Health versus Wellness

There has always been a battle between traditional western medicine and so-called alternative approaches to wellness. The most traditional on the one side say that alternative methods (like massage or energy work) might feel nice but they don’t do anything. The more radical on the other side say that doctors only know what the drug companies teach them.

Before I go any farther, I need to tell you that I am a massage therapist and I am very interested in energy work. I have friends who are doctors and I believe in their desire to do good. Western medicine is excellent when it comes to critical life and death situations, such as stitching you back together again after an accident or something. I think their education is lacking when it comes to everyday health, or wellness. Now I know why and I am going to share that with you.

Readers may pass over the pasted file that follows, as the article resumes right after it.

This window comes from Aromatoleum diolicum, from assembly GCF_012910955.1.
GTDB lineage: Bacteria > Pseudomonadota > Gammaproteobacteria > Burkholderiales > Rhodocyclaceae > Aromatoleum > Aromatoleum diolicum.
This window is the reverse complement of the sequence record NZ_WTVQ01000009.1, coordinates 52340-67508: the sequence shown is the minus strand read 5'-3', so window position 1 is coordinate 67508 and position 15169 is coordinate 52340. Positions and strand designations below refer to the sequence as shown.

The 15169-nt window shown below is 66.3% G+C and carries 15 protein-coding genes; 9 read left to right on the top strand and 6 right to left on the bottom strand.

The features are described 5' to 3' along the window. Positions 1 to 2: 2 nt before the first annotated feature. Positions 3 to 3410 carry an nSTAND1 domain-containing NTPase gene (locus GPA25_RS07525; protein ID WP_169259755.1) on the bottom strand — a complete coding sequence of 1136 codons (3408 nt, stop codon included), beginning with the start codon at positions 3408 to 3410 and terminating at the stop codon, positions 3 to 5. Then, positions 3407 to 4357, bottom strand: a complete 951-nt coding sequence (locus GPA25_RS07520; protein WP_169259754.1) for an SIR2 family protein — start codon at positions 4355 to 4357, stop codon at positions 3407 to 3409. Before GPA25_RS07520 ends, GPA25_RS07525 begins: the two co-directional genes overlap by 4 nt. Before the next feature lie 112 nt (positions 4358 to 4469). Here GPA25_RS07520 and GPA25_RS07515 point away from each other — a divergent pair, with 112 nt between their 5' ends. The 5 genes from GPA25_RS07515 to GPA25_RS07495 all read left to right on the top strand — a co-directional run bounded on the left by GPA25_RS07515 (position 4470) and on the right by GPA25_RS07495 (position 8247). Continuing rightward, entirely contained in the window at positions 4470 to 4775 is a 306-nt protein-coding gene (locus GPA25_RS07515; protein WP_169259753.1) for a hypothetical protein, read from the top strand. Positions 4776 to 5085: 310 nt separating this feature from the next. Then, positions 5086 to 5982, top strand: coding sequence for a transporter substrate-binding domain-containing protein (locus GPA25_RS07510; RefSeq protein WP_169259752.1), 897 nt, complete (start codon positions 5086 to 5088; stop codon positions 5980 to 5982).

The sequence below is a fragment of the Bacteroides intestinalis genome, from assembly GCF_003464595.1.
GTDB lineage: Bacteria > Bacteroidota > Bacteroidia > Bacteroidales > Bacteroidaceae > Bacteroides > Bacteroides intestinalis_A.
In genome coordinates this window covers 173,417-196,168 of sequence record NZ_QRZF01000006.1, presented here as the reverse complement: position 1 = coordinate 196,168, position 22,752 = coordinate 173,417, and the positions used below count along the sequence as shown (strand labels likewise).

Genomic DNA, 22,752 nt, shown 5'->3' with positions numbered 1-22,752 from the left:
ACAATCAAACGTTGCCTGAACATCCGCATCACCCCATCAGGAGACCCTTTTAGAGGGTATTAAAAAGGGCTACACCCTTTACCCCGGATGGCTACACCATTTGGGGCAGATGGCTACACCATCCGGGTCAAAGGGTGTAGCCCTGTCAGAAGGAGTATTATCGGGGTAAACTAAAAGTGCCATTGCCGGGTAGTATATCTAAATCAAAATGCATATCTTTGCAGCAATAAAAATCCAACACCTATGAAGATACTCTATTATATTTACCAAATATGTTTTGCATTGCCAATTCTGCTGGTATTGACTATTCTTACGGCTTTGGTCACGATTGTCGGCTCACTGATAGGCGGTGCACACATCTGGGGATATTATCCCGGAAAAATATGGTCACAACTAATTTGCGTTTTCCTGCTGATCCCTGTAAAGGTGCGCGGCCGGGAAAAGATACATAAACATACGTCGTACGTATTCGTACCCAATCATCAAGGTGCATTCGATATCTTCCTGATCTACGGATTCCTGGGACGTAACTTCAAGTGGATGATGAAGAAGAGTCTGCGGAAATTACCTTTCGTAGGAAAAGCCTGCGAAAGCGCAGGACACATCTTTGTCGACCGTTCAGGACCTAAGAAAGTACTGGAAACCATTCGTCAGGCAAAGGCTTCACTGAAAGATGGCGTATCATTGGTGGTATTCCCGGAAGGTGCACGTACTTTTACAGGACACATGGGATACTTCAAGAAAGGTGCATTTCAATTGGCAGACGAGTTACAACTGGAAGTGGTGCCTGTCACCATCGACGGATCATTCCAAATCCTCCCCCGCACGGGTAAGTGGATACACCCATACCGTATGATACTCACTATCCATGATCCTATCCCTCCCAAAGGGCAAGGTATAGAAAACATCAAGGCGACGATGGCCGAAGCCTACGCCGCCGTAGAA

Back in the 1800s there were three scientists with three theories as to the cause of disease. Everyone knows the name of Louis Pasteur but few people have probably heard of Antoine Bechamp or Claude Bernard.

Louis Pasteur pushed the idea that disease is caused by germs.  As you well know, his ideas won out and now we have all sorts of drugs to deal specifically with bacteria and viruses.  We also have things like antibacterial soap to wash our hands, Lysol to kill anything that might be moving on the counter-top, and chlorine to kill your water.  I don’t need to go further into his theories because we live them everyday.

Antoine Bechamp promoted the theory of pleomorphism. He held the view that microorganisms can go through different stages of development and they can evolve into various growth forms within their life cycle.  More simply put, cells can change and become germs which cause disease.